It’s true, they don’t make things like they used to, but that doesn’t give us license to write crappy code.

Brad Teller
Mar 21, 2014 · 4 min read

Writing software is hard. Writing a quality piece of software is even harder. Add to that the fact that people just don’t seem to care anymore and it becomes virtually impossible.

But quality isn’t just a software problem…

It’s an Epidemic

As I’ve said before, I bought a house recently. What I was hoping was that when they said the house was “done”, that the house would really be done. I don’t mean livable done, I mean the kind of done where you go over everything with a fine tooth comb and don’t find a single problem. Well, that didn’t happen. Instead for the past two months I’ve had crews coming in and out to fix this thing or that, and it has been a real pain in the ass.

Okay, so it’s a house and there are a lot of things that could go wrong, and it’s a really crappy example. But let me tell you, there are quality problems all over the place. Here are just a few issues I’ve had with quality over the last few months (this is by no means an exhaustive list).

In the case of my dinner, I blame it on the waitress bringing me my food for getting it wrong. She either wrote it down wrong, or the kitchen screwed it up… regardless she is on the hook for it in my mind. And as for the hardwood floors… I mean, come on people. Couldn’t you flip on a light switch and see for yourselves that you had the wrong flooring? It was immediately apparent to me.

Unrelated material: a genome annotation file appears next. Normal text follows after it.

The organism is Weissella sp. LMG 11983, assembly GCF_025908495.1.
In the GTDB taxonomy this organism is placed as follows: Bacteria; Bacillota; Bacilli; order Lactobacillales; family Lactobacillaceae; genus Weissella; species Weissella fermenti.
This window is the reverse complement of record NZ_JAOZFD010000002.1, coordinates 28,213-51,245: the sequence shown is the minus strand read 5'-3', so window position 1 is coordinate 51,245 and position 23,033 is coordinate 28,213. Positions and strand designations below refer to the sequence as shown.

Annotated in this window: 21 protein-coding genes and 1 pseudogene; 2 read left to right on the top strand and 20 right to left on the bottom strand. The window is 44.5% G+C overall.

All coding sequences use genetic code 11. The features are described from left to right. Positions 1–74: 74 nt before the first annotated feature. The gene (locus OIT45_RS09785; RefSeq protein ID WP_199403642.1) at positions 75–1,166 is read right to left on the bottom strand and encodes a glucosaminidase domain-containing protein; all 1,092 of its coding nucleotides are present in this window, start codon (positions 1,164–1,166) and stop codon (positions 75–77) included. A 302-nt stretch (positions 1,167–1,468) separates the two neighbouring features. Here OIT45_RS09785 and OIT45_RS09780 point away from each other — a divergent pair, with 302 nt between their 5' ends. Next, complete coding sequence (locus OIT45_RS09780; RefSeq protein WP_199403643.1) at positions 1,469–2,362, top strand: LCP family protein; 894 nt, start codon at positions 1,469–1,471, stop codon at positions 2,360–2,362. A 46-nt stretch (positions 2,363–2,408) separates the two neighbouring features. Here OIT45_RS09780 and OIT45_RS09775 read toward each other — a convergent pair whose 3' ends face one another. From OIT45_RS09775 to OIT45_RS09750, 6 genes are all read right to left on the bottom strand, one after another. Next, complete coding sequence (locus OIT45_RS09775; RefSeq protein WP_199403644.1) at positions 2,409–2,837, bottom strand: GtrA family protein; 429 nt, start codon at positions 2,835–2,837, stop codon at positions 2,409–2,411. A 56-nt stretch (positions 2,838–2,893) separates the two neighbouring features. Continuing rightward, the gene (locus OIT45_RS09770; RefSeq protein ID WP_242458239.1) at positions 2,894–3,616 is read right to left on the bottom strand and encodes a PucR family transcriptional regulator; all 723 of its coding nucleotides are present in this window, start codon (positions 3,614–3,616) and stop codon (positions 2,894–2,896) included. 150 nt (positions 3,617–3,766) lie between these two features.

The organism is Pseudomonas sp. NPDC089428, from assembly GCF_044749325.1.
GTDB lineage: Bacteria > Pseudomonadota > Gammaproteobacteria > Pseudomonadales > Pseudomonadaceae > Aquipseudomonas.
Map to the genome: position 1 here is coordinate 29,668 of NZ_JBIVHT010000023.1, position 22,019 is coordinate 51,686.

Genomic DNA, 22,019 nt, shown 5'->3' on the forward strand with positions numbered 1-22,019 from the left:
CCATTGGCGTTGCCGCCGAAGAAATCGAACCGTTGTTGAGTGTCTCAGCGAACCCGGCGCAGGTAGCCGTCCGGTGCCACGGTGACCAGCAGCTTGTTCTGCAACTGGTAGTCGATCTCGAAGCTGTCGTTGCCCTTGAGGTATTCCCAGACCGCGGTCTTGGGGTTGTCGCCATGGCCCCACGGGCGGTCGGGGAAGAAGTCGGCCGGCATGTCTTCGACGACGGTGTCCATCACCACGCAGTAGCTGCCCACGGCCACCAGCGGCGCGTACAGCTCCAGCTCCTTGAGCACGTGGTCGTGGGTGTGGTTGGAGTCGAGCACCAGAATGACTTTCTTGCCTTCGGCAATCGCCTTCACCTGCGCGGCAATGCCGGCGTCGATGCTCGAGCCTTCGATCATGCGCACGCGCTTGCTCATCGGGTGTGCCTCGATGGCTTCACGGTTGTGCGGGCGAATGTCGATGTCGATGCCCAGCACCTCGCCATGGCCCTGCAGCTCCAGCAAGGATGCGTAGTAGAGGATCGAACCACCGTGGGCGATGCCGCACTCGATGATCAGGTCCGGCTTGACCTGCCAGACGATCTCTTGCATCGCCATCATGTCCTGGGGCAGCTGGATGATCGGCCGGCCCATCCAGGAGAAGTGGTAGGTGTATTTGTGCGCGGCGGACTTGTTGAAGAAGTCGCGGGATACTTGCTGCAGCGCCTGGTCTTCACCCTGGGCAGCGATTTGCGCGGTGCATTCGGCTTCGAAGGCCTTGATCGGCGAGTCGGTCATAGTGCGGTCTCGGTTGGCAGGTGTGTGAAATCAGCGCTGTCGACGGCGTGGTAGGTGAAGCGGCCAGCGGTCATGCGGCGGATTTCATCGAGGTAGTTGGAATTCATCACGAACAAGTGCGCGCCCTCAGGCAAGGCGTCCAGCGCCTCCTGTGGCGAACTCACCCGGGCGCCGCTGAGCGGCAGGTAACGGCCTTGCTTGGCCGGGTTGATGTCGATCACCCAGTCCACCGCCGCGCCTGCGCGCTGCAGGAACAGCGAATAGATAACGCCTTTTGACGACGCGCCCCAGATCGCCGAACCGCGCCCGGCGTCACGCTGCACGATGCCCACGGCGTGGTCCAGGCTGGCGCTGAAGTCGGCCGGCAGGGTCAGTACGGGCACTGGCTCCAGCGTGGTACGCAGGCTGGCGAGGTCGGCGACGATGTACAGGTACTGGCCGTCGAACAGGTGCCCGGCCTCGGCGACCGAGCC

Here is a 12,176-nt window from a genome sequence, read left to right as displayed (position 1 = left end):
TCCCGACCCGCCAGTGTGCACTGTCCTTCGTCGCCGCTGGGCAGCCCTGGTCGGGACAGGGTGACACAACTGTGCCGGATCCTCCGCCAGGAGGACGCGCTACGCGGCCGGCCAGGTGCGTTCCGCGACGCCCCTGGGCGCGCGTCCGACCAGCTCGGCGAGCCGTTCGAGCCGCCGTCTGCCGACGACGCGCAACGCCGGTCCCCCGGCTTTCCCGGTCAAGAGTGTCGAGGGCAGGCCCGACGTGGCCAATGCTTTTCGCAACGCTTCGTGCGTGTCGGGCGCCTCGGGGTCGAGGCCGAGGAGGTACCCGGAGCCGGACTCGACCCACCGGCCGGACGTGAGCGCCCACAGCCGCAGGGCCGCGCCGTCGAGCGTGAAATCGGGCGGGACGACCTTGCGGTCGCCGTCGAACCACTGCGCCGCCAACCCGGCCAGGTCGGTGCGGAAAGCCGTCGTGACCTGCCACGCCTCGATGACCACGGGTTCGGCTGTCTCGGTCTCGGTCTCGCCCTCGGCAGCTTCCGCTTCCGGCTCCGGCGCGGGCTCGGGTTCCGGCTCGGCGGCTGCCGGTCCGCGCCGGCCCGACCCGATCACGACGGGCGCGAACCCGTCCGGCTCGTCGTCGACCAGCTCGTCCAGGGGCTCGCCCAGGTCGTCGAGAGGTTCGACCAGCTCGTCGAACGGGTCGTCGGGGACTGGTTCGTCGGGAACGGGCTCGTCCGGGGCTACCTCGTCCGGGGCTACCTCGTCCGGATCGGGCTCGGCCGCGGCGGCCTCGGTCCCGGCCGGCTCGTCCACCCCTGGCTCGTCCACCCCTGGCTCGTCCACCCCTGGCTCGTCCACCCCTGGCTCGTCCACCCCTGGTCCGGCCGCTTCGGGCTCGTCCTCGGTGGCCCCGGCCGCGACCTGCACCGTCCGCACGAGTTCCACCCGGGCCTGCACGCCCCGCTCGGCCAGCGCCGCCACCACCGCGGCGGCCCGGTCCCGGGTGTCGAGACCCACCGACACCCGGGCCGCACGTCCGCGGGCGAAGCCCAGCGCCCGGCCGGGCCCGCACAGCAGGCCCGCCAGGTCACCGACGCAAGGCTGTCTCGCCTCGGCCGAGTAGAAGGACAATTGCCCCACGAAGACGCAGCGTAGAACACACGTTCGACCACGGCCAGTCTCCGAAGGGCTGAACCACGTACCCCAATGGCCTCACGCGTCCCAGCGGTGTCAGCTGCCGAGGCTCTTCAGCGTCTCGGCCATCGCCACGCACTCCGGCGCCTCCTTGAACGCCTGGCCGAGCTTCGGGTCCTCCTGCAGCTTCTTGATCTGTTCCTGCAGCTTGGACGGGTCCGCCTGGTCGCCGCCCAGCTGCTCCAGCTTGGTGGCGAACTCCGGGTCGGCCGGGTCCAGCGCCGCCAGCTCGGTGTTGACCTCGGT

Like I said, there are problems with quality everywhere.

What Can We Do About It?

In general here are a few things I feel that everybody can be doing in their day to day lives:

As for quality in development there are some more targeted things we can do.

Understand the Requirements

You absolutely must have a thorough understanding of the requirements before you begin developing. If you don’t know what it is that needs to be done then there is virtually no chance you’ll get it right.

Those of you agile practitioners out there, you aren’t exactly off the hook for this either. You still need to at least understand the requirements as they pertain to the sprint you’re currently working on.

Test, Constantly

You need to be constantly testing what you are working on. If you have unit tests, get yourself a test runner like NCrunch so your tests are always running in the background so you get immediate feedback when a change you make breaks something else.

If you don’t have unit tests, that’s okay. It isn’t however an excuse not to test. If you’ve got an automated testing tool you use, make sure what you’re working on is covered by one or more automated tests. If it isn’t covered, create a test that does cover it. If you don’t have an automated testing tool, write up some test cases so you can execute those tests, and then repeat them later.


Above all else you should care about the product you are producing. Most likely you aren’t developing this piece of software for your own personal use. If you are the only user, then screw it up as much as you want, I don’t care, but if your product is going to be used by someone else, then be respectful enough of your intended user base to make sure the software works.

Make sure you provide the functionality that your users need, no more, no less. I’m an Evernote user and since the latest update to the product I can’t expand the toolbar down far enough to let me insert check boxes into a note. That kind of crap doesn’t work for me as a user, and makes me want to run off and find an alternative. Do you want your users feeling that way about your product? You are probably not the only product out there with the functionality your users are looking for, and you don’t want to give them a reason to switch to using one of your competitors products.

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